Modern legal education, however, is beginning to trend back toward a bazaar-like approach. Legal education has experienced some of the decentralization, democratization, and diffusion that characterizes technology markets. There are nearly 200 accredited law schools in the United States. Flagship state universities, comprehensive or metropolitan public universities, private universities (scandalously rich and scandalously poor), stand-alone law schools, and even for-profit law schools all take part in the fray. Every school publishes at least one law review of its own, and the proliferation of online journals, blogs, and other electronic media has eroded the influence of casebook publishers and proprietary databases.

Neither the cathedral nor the bazaar has prevailed outright in today's legal academy. The U.S. News & World Report survey still drives students and employers toward elite schools. Law schools give disproportionate weight the laws of the United States (especially the federal system, whenever it is possible to teach a federal variant on a given legal theme) and on judge-made law (especially if the judges in question are the Justices of the Supreme Court of the United States. But bazaar-style pressures loom. Anyone who cares about law students and the educational system they sustain must pay close attention to the emergence of a bimodally distributed market for starting salaries among recent law school graduates. For a striking large plurality of law students, the cathedral-style approach to legal education makes no sense. The mismatch between (immense) educational debt loads and (modest) starting salaries will surely strain the existing system. And this is to say nothing of curricular and programmatic choices that divide law schools' faculties from their students and alumni.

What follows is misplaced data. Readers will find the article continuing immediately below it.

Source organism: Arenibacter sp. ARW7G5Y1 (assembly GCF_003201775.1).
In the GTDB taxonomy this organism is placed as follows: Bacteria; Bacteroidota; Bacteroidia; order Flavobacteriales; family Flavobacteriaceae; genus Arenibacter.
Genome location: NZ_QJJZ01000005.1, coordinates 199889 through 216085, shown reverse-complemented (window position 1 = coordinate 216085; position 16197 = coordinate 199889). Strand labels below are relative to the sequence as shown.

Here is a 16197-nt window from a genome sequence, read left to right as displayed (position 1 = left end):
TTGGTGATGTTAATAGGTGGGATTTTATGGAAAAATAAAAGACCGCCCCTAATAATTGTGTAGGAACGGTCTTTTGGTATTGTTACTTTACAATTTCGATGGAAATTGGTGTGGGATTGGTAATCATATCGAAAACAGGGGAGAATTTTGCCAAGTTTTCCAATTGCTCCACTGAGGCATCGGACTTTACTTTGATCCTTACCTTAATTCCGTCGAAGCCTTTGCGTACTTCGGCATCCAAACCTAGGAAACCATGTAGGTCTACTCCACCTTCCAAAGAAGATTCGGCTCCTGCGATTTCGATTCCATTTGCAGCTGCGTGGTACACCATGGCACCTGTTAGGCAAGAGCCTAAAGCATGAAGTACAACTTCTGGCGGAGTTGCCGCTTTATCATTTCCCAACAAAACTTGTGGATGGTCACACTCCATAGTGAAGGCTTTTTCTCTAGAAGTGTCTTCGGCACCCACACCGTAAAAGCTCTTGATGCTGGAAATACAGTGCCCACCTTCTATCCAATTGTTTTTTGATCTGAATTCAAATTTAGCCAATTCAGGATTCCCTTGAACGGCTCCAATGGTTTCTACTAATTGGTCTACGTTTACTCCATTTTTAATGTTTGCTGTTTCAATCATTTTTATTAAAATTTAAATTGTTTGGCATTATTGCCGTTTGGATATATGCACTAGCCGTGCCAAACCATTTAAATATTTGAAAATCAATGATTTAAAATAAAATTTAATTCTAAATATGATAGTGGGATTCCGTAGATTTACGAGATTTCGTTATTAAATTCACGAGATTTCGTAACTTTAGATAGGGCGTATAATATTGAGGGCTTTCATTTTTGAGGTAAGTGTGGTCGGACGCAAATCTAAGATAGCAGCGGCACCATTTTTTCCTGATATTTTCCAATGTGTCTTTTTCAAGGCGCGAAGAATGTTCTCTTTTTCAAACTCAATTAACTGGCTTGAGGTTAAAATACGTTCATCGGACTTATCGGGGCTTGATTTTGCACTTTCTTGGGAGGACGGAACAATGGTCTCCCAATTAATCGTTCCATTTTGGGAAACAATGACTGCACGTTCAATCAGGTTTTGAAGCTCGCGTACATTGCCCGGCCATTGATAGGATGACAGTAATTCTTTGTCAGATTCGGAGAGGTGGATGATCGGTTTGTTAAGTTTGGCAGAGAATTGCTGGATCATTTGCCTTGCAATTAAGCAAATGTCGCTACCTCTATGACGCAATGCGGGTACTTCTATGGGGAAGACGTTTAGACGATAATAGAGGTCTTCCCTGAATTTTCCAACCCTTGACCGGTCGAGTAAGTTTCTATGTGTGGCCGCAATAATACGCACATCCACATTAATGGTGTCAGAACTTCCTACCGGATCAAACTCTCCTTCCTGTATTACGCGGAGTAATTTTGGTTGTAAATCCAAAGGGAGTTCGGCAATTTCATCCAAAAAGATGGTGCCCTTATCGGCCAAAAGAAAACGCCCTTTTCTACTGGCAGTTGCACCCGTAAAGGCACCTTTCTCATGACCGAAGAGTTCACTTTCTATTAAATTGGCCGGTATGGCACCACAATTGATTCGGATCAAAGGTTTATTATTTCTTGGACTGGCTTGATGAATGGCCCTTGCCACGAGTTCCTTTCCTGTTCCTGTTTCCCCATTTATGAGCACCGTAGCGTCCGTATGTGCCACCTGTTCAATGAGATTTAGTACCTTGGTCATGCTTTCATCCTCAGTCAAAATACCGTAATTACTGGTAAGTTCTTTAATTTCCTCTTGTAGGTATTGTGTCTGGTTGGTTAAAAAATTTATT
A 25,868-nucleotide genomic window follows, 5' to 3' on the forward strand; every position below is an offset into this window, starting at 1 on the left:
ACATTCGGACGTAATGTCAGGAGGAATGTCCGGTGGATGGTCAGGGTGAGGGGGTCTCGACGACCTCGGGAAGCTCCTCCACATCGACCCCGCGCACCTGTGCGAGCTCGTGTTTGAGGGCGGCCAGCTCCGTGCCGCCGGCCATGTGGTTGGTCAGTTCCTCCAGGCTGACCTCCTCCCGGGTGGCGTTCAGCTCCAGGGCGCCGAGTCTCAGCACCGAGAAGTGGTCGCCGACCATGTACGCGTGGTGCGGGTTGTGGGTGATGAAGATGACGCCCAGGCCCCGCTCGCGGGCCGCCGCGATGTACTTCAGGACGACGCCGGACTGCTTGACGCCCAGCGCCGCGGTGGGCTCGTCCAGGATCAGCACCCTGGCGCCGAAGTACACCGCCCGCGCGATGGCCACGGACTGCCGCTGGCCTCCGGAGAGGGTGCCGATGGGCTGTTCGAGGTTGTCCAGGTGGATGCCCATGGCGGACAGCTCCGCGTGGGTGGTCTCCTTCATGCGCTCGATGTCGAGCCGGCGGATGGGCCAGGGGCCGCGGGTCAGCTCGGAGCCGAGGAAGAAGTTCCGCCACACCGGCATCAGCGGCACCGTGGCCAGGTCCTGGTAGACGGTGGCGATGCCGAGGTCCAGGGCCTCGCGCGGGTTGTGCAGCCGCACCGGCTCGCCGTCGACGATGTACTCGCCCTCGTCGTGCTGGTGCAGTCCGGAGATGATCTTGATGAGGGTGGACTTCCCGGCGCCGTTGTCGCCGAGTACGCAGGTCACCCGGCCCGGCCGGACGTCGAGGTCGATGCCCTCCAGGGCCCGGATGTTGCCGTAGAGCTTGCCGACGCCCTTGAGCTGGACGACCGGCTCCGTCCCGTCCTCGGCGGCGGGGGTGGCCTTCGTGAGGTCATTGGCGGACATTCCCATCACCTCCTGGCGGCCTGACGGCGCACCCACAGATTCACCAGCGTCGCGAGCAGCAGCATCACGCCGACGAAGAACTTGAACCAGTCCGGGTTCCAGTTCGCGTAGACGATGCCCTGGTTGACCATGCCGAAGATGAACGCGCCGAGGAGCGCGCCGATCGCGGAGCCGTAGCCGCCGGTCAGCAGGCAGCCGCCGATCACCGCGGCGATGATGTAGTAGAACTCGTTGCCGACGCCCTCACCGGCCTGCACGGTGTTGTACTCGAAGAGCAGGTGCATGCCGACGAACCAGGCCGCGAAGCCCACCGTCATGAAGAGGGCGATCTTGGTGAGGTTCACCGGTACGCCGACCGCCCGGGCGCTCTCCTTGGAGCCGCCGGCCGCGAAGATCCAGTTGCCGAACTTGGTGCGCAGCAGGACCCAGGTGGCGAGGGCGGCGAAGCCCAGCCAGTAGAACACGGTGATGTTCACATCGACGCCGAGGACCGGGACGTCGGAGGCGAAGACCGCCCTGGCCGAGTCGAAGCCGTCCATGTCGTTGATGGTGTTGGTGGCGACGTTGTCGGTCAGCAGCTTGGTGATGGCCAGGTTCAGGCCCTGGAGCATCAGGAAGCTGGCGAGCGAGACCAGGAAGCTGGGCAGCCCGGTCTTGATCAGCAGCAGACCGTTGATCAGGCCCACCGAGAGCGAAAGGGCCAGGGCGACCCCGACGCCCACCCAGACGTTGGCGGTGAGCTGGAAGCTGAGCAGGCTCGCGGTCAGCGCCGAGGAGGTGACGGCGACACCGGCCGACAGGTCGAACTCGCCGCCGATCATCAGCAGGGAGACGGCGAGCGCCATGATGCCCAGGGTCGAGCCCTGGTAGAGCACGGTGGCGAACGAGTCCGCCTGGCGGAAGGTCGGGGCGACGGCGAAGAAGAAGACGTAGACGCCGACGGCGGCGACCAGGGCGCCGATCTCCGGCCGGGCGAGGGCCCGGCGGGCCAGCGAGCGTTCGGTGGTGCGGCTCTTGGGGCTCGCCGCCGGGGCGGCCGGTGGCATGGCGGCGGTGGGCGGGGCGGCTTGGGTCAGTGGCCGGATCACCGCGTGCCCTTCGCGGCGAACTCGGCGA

From Web 2.0 to Law 2.0

Let me sum up. Here are some of the salient characteristics of Web 2.0:

  • Separation of content from its form, perhaps most vividly illustrated by the transition from HTML to XML
  • "Cheap speech": The democratization and diffusion of communications technology
  • The empowerment of individual consumers of content and their transformation into producers of content in their own right
  • The emergence of a creative environment where all "bugs" are "shallow," given the availability of enough "eyes" devoted to solving collective problems

And here are some salient characteristics of Law 2.0:

  • Separation of legal knowledge from the institutions traditionally entrusted with its creation and dissemination
  • The democratization and diffusion of legal knowledge and authority to speak on legal matters
  • The empowerment of students and nonacademic lawyers and their transformation into producers of content in their own right
  • The emergence of a creative environment where all "bugs" are "shallow," given the availability of enough "eyes" devoted to solving collective problems

In Law 2.0 as in Web 2.0, the Cathedral still holds sway in significant respects. Microsoft, Dell, and Intel aren't going away, and neither are the elite law schools and their law reviews. But as every tourist in Instanbul knows, if you want some fresh ideas, go to the Bazaar.